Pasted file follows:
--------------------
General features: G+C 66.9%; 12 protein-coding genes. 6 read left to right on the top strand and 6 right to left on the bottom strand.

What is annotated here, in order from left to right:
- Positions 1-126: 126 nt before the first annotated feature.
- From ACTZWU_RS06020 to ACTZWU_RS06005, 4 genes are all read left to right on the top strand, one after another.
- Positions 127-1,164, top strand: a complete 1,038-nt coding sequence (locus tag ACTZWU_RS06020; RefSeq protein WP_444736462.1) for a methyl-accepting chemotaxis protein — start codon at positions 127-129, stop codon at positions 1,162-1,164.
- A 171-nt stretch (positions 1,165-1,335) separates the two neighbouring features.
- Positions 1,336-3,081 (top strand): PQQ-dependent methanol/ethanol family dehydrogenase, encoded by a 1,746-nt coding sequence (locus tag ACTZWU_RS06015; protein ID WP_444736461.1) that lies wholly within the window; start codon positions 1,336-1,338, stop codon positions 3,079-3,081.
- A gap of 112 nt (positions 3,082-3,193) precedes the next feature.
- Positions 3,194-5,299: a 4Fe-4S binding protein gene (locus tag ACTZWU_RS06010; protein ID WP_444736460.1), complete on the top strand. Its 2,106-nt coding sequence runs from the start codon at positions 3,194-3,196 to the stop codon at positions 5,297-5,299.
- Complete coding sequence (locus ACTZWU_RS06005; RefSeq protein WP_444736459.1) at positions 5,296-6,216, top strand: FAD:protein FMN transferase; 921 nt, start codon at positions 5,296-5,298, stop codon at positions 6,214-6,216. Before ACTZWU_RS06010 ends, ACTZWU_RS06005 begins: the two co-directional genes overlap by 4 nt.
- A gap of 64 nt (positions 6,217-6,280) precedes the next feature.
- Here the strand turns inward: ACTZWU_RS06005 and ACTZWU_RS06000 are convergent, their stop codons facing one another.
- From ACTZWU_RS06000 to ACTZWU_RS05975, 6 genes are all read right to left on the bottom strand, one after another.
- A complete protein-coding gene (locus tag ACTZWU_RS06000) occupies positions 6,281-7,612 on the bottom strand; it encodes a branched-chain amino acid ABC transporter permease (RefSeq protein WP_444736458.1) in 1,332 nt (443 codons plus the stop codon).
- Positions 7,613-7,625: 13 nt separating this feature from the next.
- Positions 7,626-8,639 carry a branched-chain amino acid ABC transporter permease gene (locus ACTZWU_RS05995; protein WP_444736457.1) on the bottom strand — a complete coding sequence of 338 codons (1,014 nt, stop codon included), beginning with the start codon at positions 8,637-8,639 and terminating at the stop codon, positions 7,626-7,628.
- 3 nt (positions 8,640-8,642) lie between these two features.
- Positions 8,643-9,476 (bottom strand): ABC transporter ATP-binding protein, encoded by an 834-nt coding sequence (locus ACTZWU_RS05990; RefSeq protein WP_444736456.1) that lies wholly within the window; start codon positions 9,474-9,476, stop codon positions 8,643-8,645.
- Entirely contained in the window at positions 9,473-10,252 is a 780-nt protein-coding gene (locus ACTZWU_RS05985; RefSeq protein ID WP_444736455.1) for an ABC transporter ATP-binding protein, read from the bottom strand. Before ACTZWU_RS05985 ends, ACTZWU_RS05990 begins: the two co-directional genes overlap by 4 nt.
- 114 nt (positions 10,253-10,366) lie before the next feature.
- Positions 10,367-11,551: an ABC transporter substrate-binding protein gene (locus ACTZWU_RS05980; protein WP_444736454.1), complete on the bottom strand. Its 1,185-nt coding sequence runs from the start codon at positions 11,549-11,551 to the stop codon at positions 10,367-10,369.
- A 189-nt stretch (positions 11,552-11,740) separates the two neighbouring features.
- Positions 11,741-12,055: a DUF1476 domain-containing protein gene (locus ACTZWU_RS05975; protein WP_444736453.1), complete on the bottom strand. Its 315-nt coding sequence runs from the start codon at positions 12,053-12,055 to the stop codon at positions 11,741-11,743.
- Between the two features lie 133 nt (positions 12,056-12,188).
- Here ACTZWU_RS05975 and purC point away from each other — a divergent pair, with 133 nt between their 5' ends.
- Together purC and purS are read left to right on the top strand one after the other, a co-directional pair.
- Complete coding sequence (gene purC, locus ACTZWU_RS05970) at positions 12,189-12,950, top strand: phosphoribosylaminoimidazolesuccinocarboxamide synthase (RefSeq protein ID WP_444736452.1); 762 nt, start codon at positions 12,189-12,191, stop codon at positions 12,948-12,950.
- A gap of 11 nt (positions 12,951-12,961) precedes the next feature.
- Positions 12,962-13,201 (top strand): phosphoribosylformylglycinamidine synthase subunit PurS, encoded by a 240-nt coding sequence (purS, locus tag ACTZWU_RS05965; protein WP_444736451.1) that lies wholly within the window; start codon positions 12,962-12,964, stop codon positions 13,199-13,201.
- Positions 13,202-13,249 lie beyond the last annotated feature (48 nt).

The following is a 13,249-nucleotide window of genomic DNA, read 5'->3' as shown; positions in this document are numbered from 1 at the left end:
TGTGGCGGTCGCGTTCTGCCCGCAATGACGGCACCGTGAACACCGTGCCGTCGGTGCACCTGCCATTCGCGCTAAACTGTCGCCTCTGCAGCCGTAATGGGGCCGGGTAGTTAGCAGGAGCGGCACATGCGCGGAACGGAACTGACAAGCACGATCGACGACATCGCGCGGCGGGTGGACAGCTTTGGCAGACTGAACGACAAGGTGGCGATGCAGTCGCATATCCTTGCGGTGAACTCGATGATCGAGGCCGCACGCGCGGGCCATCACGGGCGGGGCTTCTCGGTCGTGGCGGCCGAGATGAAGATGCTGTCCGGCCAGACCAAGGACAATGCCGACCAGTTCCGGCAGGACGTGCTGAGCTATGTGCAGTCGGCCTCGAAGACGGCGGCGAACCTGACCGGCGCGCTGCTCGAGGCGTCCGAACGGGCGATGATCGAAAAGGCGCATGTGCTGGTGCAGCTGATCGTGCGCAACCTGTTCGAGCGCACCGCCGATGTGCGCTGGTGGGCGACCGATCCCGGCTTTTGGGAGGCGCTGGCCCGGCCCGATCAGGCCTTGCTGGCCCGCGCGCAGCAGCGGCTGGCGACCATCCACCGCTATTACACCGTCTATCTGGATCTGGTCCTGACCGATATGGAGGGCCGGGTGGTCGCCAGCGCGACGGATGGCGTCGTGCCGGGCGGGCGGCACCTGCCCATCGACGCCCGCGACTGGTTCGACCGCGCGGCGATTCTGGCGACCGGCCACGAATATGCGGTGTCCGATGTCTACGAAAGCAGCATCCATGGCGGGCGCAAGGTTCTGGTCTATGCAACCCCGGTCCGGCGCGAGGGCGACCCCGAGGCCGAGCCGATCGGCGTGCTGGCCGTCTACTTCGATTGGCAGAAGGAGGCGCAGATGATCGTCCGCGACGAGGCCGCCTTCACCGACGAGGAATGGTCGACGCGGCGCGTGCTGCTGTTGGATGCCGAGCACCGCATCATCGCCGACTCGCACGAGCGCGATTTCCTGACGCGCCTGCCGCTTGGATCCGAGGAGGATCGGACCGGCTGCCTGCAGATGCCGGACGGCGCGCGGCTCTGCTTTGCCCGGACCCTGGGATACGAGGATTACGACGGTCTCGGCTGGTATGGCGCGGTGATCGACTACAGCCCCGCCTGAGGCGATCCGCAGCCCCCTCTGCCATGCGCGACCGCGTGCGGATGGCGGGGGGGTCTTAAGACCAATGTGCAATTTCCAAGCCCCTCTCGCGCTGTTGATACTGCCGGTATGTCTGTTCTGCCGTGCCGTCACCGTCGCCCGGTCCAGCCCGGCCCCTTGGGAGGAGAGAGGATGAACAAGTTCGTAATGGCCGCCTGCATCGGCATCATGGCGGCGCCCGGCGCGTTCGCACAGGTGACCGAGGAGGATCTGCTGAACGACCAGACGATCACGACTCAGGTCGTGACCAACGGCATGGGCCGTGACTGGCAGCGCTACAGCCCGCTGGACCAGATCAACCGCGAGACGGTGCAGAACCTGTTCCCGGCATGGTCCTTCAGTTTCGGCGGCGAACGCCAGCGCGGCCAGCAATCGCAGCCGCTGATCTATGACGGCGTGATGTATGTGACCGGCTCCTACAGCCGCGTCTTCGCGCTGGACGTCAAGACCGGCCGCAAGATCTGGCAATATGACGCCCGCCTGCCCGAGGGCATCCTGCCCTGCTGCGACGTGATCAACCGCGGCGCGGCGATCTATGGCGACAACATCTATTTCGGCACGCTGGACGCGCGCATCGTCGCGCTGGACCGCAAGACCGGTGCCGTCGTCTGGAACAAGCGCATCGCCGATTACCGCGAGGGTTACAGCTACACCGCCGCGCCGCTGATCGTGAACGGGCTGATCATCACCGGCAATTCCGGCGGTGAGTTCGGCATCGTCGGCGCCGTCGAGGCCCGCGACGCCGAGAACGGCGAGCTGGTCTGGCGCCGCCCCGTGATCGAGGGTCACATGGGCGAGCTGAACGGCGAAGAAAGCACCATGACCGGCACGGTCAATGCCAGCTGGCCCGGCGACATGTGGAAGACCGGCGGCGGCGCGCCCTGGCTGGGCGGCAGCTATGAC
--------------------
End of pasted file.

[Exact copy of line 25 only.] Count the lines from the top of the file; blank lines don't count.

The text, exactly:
- Here ACTZWU_RS05975 and purC point away from each other — a divergent pair, with 133 nt between their 5' ends.